'Super Mario' shock: euro slides, yields
hit new lows
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[June 18, 2019]
By Thyagaraju Adinarayan
LONDON (Reuters) - The euro took a beating
and German bond yields hit a fresh record low on Tuesday in reaction to
European Central Bank President Mario Draghi's comments indicating a
possibility of new rate cuts or asset purchases.
Draghi said the ECB would need to ease policy again, if inflation did
not head back to its targets, and that there was still "considerable
headroom" to do so. Inflation in the euro zone slowed to 1.2% in May,
the lowest in more than a year.
German government bond yields, the benchmark for Europe, fell to -0.30%
for the first time ever and the euro slumped to a two-week low versus
the dollar, while European stocks shook off early weaknesses to trade
"From the market reaction, we are increasingly learning that when a
central bank's senior leaders vindicate expectations, market shifts
extend. The same thing happened when the Fed confirmed its dovish shift
earlier this year," said Themos Fiotakis, head of FX and rates strategy
Draghi, nicknamed "Super Mario", looks set to end his eight-year term
this year without having ever executed a rate rise.
The ECB's signals came a day ahead of a widely anticipated U.S. Federal
Reserve policy decision, where expectations were running high that
Draghi's counterpart Jerome Powell would probably lay the groundwork for
a rate cut later this year.
"In just a few months, the market has turned from being guided by the
Fed to actively guiding the Fed," interest rate strategists at Bank of
America Merrill Lynch wrote.
The U.S. central bank is likely to leave borrowing costs unchanged, but
markets are almost fully pricing in a 25-basis-point rate cut for July.
The meeting will also provide the most direct insight yet into how
deeply policymakers have been influenced by the U.S.-China trade war.
Rate cut hopes, fueled by Draghi's dovish speech, led the U.S. treasury
yield to the lowest since September 2017.
Uncertainty over the trade war has sent investors storming toward U.S.
Treasuries, a Bank of America Merrill Lynch's fund manager survey
showed. Treasuries were the "most crowded" trade for the first time in
The impact of U.S. restrictions on exports to China is already
resonating in Europe with German silicon wafer maker Siltronic warning
that the spat would hit its sales and profitability.
The warning knocked European technology stocks, but a sharp reversal in
the euro and rate cut signals offset the weakness driving the
pan-European STOXX index 0.9% higher as of 1031 GMT.
In another blow to the German economy, which is expected to grow by just
0.5% in 2019, a survey by ZEW institute showed the mood among German
investors deteriorated sharply in June due to recent weak economic data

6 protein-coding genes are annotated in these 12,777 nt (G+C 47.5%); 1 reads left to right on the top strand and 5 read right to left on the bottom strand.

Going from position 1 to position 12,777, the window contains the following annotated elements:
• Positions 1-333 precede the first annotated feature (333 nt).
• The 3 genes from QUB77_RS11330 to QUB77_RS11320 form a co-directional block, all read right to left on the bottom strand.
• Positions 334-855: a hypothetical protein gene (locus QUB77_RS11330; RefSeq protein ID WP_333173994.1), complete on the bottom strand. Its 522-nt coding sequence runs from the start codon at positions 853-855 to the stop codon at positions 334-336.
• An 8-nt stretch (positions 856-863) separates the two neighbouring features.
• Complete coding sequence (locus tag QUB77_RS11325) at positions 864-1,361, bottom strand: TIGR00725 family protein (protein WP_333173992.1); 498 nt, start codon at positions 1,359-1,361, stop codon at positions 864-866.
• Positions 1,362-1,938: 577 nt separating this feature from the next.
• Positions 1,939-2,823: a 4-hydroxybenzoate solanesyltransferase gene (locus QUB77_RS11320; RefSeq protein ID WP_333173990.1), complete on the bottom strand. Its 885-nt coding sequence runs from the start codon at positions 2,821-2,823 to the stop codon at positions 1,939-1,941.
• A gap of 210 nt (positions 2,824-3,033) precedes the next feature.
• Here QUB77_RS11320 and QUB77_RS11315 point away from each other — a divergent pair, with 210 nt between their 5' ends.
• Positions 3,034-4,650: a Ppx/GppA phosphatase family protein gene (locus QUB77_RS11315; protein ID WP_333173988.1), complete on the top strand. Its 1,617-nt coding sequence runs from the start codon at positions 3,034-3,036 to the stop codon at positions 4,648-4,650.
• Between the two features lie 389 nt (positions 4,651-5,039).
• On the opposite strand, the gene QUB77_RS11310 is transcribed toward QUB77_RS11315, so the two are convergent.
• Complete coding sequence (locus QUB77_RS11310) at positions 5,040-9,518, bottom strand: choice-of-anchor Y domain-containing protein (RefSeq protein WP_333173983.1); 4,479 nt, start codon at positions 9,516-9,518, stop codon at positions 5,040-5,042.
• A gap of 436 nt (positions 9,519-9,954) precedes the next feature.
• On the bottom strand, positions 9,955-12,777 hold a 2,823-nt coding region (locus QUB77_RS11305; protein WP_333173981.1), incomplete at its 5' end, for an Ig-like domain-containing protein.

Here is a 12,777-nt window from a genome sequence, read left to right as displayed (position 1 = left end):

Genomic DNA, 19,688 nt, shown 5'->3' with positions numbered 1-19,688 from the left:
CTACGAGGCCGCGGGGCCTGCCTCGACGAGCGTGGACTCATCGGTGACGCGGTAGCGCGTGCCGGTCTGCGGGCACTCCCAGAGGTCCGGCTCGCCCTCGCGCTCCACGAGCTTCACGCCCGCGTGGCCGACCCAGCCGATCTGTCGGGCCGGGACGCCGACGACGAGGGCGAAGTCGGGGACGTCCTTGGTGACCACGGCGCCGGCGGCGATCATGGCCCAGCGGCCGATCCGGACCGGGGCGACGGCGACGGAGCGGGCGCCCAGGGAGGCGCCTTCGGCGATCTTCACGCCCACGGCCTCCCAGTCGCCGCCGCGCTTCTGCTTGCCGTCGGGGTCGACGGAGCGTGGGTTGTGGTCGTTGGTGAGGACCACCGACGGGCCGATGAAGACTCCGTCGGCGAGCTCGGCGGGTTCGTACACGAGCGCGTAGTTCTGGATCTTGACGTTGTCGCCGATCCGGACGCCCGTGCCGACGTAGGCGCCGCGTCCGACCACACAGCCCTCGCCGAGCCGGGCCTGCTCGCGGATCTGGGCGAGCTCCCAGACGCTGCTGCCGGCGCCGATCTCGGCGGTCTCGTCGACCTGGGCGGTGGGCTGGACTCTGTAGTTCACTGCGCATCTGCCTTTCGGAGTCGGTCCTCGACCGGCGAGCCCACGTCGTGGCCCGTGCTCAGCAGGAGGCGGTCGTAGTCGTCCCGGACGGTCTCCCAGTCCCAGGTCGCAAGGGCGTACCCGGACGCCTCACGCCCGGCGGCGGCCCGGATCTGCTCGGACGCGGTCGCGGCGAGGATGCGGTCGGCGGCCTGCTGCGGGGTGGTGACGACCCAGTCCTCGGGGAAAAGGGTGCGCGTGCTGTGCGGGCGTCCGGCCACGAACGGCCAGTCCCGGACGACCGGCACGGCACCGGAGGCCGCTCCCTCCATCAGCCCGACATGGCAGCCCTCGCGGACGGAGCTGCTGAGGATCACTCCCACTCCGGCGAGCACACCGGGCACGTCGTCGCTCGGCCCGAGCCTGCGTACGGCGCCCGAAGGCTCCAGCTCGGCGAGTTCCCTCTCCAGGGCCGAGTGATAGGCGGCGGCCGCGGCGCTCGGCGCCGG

and the escalating U.S.-China trade dispute.
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The German share price index DAX graph is pictured at the stock
exchange in Frankfurt, Germany, June 14, 2019. REUTERS/Staff/File
In Asia, MSCI's broadest index of Asia-Pacific shares outside Japan
edged up 0.6%, while Japan's Nikkei dipped 0.7%. MSCI's gauge of
stocks across the globe rose 0.15%, boosted by Europe.
"Markets have been very tentative over the last few sessions,
trading largely sideways...Oil dropping and gold rising is also an
ominous sign," said John Woolfitt at Atlantic Markets.
Crude oil slipped a further 0.8% on Tuesday on global growth
worries, although losses were capped by tensions in the Middle East
after last week's tanker attacks. [O/R]
Acting U.S. Defense Secretary Patrick Shanahan announced on Monday
the deployment of about 1,000 more troops to the Middle East for
what he said were defensive purposes, citing concerns about a threat
The dollar index, tracking the greenback against six major peers, is
holding tight at two week highs.
The Australian dollar fell to a fresh five-month low of $0.6830
after minutes from the Reserve Bank of Australia's June meeting
showed policymakers thought it might have to ease again to push down
unemployment and revive wages and inflation.
The central bank cut rates to a record low of 1.25% earlier this
month to support the slowing economy.
Meanwhile, sterling steadied after hitting 5-1/2 month lows as
traders waited for news on the contest for the leadership of the
ruling Conservative party.
"The fact that Boris Johnson will most likely become the new prime
minister hangs like a sword of Damocles over the trend of the pound.
With this in mind, investors are currently rather reluctant to place
too much trust in the currency," said Marc-André Fongern, a
strategist at MAF Global Forex in Frankfurt.
In the developing world, stocks were set to snap a four-day losing
run on Tuesday, while emerging markets currencies edged firmer
against the dollar as cautious optimism crept into markets ahead of
the Fed meeting.
(Reporting by Thyagaraju Adinarayan in London; Editing by Mark
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